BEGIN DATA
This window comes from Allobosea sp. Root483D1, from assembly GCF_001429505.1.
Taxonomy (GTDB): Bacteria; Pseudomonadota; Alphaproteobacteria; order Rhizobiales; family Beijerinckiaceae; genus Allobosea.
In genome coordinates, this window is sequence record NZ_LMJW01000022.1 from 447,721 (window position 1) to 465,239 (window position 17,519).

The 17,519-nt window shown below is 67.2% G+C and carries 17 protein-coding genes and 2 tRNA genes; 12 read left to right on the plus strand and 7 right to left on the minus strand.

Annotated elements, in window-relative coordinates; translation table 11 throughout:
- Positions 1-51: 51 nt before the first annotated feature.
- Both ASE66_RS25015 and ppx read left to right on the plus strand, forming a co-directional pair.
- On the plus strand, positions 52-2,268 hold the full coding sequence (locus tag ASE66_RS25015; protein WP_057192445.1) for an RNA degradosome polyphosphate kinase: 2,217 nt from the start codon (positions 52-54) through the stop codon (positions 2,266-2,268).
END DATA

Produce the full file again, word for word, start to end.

This window comes from Allobosea sp. Root483D1, from assembly GCF_001429505.1.
Taxonomy (GTDB): Bacteria; Pseudomonadota; Alphaproteobacteria; order Rhizobiales; family Beijerinckiaceae; genus Allobosea.
In genome coordinates, this window is sequence record NZ_LMJW01000022.1 from 447,721 (window position 1) to 465,239 (window position 17,519).

The 17,519-nt window shown below is 67.2% G+C and carries 17 protein-coding genes and 2 tRNA genes; 12 read left to right on the plus strand and 7 right to left on the minus strand.

Annotated elements, in window-relative coordinates; translation table 11 throughout:
- Positions 1-51: 51 nt before the first annotated feature.
- Both ASE66_RS25015 and ppx read left to right on the plus strand, forming a co-directional pair.
- On the plus strand, positions 52-2,268 hold the full coding sequence (locus tag ASE66_RS25015; protein WP_057192445.1) for an RNA degradosome polyphosphate kinase: 2,217 nt from the start codon (positions 52-54) through the stop codon (positions 2,266-2,268).